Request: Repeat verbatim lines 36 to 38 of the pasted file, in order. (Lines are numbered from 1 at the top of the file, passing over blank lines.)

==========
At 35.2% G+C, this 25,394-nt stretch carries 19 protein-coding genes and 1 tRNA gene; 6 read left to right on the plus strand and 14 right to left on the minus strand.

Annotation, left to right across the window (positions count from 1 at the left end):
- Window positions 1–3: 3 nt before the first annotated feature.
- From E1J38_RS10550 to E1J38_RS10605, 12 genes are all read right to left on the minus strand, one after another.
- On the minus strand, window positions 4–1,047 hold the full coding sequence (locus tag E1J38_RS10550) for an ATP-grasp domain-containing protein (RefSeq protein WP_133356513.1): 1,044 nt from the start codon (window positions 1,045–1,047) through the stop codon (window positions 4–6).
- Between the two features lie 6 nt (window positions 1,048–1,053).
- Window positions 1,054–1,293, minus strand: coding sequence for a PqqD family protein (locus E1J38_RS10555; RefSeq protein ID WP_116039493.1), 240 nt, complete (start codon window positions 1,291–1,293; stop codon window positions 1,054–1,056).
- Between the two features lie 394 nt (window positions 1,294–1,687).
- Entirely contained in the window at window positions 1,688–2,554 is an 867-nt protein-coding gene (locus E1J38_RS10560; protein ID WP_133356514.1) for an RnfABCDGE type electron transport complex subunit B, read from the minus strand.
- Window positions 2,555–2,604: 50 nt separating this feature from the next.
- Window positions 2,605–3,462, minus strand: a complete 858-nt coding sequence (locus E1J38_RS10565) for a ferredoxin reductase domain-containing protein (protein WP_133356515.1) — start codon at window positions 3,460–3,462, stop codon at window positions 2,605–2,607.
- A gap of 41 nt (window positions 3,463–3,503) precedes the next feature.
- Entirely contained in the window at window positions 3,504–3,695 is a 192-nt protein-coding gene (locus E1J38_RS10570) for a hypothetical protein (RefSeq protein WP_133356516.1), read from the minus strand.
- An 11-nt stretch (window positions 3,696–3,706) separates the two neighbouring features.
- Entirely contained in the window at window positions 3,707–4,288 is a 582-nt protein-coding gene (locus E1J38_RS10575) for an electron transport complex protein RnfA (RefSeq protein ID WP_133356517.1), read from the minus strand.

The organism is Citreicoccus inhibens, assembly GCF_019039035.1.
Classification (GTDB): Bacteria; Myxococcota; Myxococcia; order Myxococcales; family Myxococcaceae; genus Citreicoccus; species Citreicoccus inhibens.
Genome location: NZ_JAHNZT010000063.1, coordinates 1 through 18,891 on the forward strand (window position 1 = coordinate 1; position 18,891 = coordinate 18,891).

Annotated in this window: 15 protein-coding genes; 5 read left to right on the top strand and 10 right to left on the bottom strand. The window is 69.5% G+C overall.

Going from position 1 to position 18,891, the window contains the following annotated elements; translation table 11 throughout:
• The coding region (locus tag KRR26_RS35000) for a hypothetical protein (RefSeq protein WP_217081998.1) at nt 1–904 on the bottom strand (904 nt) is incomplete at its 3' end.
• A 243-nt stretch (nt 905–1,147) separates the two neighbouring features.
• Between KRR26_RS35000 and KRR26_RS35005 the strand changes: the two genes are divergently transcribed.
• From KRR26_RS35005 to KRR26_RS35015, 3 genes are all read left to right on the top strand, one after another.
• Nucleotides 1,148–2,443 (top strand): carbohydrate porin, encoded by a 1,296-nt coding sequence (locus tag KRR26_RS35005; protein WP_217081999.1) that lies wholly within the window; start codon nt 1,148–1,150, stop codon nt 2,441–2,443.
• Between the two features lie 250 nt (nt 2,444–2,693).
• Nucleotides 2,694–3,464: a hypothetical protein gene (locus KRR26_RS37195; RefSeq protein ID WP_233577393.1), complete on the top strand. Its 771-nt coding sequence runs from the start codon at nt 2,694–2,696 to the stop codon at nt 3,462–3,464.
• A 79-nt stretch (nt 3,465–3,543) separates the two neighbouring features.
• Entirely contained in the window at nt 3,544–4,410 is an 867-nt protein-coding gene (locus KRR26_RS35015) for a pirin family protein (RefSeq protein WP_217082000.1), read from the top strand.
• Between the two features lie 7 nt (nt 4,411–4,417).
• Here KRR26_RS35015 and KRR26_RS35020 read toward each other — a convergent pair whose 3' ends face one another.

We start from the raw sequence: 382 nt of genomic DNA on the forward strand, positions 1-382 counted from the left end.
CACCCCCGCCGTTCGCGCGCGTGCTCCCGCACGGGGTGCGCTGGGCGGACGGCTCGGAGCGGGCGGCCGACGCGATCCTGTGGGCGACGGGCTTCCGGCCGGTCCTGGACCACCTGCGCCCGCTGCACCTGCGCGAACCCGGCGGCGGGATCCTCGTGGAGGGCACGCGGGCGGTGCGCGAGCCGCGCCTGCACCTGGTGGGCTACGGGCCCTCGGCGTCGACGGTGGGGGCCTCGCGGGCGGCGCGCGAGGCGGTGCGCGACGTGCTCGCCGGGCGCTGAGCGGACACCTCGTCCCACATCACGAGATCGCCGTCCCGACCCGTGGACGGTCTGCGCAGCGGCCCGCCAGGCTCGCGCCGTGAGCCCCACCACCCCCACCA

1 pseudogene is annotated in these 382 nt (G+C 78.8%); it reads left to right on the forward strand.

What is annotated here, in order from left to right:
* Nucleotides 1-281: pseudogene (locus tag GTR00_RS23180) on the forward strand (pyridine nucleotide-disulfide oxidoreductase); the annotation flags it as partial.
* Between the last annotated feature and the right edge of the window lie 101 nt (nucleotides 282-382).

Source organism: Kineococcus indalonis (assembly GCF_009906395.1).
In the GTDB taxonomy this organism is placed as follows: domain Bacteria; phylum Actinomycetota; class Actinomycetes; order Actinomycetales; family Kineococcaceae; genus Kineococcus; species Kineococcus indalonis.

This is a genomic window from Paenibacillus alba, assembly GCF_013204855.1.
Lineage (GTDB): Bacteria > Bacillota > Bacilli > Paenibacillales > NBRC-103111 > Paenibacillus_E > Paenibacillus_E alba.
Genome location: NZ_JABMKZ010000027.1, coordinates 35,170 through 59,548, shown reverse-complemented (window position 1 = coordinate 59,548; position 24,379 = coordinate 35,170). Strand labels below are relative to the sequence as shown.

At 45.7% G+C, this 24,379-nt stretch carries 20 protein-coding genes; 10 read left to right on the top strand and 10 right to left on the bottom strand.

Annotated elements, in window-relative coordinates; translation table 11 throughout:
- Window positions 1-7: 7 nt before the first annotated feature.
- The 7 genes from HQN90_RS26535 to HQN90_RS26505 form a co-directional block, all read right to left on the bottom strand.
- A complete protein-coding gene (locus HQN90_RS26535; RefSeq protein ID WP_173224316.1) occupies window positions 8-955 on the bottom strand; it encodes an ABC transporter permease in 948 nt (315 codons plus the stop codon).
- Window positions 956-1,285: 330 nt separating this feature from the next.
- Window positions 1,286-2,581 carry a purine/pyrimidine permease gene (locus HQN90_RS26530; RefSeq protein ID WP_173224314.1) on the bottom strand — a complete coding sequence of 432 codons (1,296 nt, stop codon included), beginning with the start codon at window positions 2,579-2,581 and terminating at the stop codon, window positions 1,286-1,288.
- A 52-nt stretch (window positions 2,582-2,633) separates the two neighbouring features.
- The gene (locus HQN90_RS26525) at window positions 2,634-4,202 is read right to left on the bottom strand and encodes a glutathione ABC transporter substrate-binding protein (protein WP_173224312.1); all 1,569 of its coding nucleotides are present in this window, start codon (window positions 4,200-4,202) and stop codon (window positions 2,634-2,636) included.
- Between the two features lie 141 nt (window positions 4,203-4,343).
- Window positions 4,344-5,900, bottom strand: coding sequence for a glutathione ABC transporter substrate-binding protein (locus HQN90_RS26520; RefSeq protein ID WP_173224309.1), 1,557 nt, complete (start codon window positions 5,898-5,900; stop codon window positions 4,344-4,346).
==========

* Nucleotides 1-281: pseudogene (locus tag GTR00_RS23180) on the forward strand (pyridine nucleotide-disulfide oxidoreductase); the annotation flags it as partial.
* Between the last annotated feature and the right edge of the window lie 101 nt (nucleotides 282-382).

Source organism: Kineococcus indalonis (assembly GCF_009906395.1).